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Thread: 1961 corvette plan???

  1. #1
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    Default 1961 corvette plan???

    Starting a new project 1961 corvette. This car is mostly original paint but it is cracking and chipping. I will strip the paint with a razor blade unless someone else has a better idea? Will a soda blaster hurt fiberglass?
    Once car is strip do I sand the fiberglass with 80 grit to get primer to stick? Do I apply epoxy as my base coat then my primer?
    Been reading people like using slick sand on vettes does anyone on here recommend that? If I use slick sand do I need to use epoxy first or not? Lastly slick sand is so pourus is it ok to wash with water when I am done sanding befor I apply my good primer?
    Thanks everyone for your input.

  2. #2
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    Nov 2005
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    Quote Originally Posted by dhenkel View Post
    Starting a new project 1961 corvette. This car is mostly original paint but it is cracking and chipping. I will strip the paint with a razor blade unless someone else has a better idea? Will a soda blaster hurt fiberglass?
    Once car is strip do I sand the fiberglass with 80 grit to get primer to stick? Do I apply epoxy as my base coat then my primer?
    Been reading people like using slick sand on vettes does anyone on here recommend that? If I use slick sand do I need to use epoxy first or not? Lastly slick sand is so pourus is it ok to wash with water when I am done sanding befor I apply my good primer?
    Thanks everyone for your input.
    Fiberglass is a polyester resin with chopped fiberglass strands. I would not use an epoxy primer over bare fiberglass panels. Slick Sand or any other brand of polyester primer (basically spray "bondo" (generic term) would be fine over bare fiberglass, since both are polyester based products.

    That does not apply to newer Corvettes which are SMC (Sheet Molded Compound) panels and not actual fiberglass panels. Instead of a polyester resin SMC uses epoxy resin.

    I have a hunch no matter which way you strip that old vette you ARE going to need a very heavy primer (like Slick Sand or Featherfil etc.) And be prepared for a lot of long board guide coat block sanding.

  3. #3
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    Quote Originally Posted by dhenkel View Post
    Starting a new project 1961 corvette. This car is mostly original paint but it is cracking and chipping. I will strip the paint with a razor blade unless someone else has a better idea? Will a soda blaster hurt fiberglass?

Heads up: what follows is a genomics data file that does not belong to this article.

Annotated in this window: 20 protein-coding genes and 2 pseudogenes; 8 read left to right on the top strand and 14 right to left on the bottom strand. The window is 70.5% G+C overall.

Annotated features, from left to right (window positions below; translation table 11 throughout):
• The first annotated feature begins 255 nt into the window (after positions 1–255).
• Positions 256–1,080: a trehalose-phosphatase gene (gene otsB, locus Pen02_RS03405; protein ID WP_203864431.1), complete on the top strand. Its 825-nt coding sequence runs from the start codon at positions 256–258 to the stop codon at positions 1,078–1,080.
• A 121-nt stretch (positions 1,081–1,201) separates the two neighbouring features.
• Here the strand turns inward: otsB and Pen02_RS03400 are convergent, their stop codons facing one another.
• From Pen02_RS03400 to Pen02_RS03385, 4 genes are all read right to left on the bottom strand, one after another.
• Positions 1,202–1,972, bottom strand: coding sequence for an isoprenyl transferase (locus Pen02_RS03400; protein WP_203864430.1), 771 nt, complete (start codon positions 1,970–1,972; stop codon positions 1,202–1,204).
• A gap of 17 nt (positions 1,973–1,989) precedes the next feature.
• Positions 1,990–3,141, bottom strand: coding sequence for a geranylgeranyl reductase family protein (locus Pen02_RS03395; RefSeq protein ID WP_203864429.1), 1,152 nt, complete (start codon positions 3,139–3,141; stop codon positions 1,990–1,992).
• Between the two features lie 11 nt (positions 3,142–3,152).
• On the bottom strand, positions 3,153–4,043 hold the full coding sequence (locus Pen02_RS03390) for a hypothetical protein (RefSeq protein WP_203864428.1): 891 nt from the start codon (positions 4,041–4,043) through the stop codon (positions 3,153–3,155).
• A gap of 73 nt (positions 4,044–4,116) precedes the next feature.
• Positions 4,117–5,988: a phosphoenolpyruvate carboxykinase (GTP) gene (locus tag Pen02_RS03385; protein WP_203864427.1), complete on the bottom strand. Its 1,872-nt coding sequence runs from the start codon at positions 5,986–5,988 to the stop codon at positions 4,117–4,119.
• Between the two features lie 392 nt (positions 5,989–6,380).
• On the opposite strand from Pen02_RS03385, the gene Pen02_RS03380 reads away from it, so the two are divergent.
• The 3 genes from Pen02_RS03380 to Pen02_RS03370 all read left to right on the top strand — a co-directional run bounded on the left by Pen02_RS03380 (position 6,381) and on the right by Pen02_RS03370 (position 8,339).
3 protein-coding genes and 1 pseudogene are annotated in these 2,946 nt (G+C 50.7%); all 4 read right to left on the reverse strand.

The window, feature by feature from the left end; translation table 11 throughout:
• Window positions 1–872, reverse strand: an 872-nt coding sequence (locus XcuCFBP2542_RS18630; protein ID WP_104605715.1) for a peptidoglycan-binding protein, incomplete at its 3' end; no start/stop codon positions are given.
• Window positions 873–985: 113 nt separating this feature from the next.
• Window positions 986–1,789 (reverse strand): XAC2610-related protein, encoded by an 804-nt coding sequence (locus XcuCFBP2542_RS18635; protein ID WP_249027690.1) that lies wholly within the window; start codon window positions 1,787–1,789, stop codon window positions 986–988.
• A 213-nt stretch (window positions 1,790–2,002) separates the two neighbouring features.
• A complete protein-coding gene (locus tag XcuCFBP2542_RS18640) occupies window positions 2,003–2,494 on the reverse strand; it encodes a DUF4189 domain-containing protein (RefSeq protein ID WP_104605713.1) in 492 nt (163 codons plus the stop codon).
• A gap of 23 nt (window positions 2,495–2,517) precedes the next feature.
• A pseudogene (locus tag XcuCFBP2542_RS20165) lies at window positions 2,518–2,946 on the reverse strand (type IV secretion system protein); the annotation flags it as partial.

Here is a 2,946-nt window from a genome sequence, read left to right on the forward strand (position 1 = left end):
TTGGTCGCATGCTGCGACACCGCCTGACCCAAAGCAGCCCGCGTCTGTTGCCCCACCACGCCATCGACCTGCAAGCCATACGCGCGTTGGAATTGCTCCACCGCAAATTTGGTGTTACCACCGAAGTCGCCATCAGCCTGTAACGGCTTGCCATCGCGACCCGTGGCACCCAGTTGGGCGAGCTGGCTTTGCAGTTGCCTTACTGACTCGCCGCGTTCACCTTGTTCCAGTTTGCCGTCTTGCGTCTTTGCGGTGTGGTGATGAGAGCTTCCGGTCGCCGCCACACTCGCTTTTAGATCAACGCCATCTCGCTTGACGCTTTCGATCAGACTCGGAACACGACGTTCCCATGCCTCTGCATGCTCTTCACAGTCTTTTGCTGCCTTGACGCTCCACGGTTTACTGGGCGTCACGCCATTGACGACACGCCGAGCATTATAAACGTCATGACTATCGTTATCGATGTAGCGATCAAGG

Once car is strip do I sand the fiberglass with 80 grit to get primer to stick? Do I apply epoxy as my base coat then my primer?
    Been reading people like using slick sand on vettes does anyone on here recommend that? If I use slick sand do I need to use epoxy first or not? Lastly slick sand is so pourus is it ok to wash with water when I am done sanding befor I apply my good primer?
    Thanks everyone for your input.
    I had a steel car stripped using soda blasting. The company that did the stripping had a portable system that they towed to our shop and did the work outside. It created the biggest mess you can imagine so I never did it again. I'd recommend either chemical stripper or sanding off the old coatings. Once you have the surface clean follow Phil's advice by using body filler and/or Slick Sand and block sand to remove the surface variations.

  4. #4
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    Nov 2013
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    in my experience, epoxy over polyester is fine. the reverse is not as good. i like epoxy for it's excellent sealing capability very strong bond to sanded polyester. keep in mind though, my experience with fiberglass is primarily marine.
    so as phil says, polyester like slick sand would be a great choice over the bare polyester fiberglass panels to get everything level, but i think i would seal it all with epoxy later.
    b marler

  5. #5
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    I use a butterfly air sander for paint removal on fiberglass panels with 40g wet paper. After paint removal I used to shoot Slick Sand straight on raw panel followed by epoxy primer. I now use Evercoat Optex 4:1 followed by guide coat, sand out to 600g and straight to paint. If you remove and store any of your fiberglass panels long term do not store them in an over hot environment as you may have fitment issues down the road.

  6. #6
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    Quote Originally Posted by Ronf View Post
    I use a butterfly air sander for paint removal on fiberglass panels with 40g wet paper. After paint removal I used to shoot Slick Sand straight on raw panel followed by epoxy primer. I now use Evercoat Optex 4:1 followed by guide coat, sand out to 600g and straight to paint. If you remove and store any of your fiberglass panels long term do not store them in an over hot environment as you may have fitment issues down the road.
    i gotta try the optex. it has so many attractive qualities. dtm, high build, straight to paint...crazy.
    b marler

  7. #7
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    Quote Originally Posted by bmarler View Post
    i gotta try the optex. it has so many attractive qualities. dtm, high build, straight to paint...crazy.